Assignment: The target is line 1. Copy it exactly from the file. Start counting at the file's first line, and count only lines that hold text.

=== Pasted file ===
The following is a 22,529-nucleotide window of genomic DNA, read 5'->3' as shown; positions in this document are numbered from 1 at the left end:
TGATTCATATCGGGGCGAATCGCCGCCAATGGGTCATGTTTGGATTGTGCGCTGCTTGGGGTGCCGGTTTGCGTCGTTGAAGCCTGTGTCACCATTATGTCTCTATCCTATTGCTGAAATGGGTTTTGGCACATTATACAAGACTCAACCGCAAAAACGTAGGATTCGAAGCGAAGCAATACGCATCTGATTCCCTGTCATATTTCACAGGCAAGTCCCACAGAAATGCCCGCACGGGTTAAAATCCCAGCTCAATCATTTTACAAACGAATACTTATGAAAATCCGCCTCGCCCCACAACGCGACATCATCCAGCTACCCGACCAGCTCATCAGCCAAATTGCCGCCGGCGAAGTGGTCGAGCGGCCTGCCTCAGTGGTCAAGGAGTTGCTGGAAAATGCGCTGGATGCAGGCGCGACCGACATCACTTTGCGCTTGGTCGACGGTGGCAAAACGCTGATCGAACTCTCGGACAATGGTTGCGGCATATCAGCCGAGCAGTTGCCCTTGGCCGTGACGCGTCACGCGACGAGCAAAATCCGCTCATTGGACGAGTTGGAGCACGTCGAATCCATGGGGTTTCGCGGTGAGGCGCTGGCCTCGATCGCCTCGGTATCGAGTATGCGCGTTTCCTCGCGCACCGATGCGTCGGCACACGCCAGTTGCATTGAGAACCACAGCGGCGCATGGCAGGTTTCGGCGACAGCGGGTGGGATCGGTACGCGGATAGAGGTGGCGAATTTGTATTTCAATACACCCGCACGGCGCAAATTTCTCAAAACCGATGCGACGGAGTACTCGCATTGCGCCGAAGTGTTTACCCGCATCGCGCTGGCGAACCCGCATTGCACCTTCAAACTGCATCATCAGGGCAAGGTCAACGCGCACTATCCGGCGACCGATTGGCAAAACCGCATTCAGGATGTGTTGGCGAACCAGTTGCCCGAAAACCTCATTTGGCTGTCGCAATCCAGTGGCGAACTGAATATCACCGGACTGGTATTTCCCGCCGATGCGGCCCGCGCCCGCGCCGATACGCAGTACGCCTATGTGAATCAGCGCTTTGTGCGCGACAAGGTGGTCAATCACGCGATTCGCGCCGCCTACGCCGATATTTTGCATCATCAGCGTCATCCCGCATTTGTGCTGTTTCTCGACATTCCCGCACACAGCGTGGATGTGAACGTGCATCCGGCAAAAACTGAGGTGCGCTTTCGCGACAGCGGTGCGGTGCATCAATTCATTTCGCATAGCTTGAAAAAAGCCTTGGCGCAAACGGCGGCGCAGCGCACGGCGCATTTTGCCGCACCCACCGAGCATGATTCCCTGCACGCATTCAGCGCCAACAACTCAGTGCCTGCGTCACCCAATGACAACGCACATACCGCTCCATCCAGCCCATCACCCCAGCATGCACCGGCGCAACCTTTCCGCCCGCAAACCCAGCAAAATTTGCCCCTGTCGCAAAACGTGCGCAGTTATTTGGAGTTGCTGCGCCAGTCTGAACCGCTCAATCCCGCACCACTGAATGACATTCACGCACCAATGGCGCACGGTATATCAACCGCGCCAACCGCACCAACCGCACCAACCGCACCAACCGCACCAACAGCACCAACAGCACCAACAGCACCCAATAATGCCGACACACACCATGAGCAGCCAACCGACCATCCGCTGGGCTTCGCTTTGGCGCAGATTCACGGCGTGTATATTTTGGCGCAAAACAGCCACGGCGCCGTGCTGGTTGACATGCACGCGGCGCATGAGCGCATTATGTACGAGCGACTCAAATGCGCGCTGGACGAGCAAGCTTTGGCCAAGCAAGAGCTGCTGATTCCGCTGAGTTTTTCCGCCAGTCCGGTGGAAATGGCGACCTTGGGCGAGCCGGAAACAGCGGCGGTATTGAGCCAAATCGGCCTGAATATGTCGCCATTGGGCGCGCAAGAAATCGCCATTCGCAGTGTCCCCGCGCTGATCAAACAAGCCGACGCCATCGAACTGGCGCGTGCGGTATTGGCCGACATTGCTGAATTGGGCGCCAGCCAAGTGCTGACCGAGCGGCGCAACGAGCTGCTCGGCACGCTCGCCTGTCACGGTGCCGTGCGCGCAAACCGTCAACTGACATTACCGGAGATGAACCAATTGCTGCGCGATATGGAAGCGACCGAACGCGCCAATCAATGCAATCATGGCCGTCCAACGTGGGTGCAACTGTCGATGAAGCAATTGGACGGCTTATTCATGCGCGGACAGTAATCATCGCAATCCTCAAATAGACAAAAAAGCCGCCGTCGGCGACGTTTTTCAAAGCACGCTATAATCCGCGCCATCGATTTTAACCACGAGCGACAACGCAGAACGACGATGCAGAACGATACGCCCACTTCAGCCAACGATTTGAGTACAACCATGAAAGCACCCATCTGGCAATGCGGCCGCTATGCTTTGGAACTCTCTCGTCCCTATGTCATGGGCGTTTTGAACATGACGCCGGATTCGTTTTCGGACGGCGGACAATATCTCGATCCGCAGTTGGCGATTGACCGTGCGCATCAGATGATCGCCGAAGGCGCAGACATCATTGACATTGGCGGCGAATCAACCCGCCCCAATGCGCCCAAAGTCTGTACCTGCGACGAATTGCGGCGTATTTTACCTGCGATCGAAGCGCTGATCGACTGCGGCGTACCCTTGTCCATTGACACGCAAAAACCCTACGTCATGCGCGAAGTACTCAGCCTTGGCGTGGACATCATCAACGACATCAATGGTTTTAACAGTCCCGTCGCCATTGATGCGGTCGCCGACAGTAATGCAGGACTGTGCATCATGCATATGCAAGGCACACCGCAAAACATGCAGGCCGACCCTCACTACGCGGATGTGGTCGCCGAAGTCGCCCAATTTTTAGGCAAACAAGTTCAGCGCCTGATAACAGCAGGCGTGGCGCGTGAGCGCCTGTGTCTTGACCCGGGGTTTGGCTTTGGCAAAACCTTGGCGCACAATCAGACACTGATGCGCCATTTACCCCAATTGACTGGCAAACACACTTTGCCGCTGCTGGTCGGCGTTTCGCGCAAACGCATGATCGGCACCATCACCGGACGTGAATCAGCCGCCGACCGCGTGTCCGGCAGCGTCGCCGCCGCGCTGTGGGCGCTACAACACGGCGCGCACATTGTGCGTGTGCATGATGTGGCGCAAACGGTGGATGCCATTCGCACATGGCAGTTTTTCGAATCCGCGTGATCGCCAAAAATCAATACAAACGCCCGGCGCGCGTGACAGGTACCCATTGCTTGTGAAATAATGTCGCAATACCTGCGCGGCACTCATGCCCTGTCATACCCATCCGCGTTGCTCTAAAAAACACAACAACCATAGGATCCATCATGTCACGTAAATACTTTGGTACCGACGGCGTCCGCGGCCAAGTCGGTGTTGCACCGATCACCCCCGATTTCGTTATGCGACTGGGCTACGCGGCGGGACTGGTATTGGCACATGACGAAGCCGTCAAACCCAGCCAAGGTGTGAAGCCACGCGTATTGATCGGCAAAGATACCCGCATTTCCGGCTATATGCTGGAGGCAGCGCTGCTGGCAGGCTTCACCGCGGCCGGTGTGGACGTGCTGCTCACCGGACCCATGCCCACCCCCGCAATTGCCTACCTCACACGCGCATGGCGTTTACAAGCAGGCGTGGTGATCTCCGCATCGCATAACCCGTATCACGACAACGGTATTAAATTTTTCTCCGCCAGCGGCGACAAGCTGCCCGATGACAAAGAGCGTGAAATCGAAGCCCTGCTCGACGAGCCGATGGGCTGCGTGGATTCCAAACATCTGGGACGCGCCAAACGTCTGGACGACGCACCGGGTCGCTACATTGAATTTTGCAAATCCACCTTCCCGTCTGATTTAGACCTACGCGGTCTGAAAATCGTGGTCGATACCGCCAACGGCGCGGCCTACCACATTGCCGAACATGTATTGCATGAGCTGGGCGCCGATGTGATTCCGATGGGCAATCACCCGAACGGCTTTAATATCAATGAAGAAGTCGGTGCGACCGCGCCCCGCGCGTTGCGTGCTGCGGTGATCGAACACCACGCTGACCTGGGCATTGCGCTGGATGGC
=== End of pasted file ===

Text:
The following is a 22,529-nucleotide window of genomic DNA, read 5'->3' as shown; positions in this document are numbered from 1 at the left end: